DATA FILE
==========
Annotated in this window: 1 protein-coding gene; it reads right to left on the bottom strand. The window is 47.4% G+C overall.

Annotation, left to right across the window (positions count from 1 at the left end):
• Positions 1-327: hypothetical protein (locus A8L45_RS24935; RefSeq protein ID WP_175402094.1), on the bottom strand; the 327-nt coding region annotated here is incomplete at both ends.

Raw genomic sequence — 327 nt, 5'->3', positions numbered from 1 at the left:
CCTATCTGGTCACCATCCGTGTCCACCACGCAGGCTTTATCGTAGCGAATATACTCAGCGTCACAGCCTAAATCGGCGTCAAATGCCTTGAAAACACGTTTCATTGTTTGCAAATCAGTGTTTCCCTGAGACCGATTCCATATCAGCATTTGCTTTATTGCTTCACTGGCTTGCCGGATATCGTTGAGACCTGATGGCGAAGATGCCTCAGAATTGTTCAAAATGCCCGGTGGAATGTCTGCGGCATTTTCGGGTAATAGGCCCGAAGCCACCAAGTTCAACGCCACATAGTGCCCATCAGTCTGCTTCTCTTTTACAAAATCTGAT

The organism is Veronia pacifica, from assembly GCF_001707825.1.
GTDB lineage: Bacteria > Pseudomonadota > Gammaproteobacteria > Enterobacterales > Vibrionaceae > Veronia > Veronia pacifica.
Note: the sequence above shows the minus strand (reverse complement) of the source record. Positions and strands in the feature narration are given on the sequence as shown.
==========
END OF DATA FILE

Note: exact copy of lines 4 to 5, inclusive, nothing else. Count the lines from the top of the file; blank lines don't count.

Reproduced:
Raw genomic sequence — 327 nt, 5'->3', positions numbered from 1 at the left:
CCTATCTGGTCACCATCCGTGTCCACCACGCAGGCTTTATCGTAGCGAATATACTCAGCGTCACAGCCTAAATCGGCGTCAAATGCCTTGAAAACACGTTTCATTGTTTGCAAATCAGTGTTTCCCTGAGACCGATTCCATATCAGCATTTGCTTTATTGCTTCACTGGCTTGCCGGATATCGTTGAGACCTGATGGCGAAGATGCCTCAGAATTGTTCAAAATGCCCGGTGGAATGTCTGCGGCATTTTCGGGTAATAGGCCCGAAGCCACCAAGTTCAACGCCACATAGTGCCCATCAGTCTGCTTCTCTTTTACAAAATCTGAT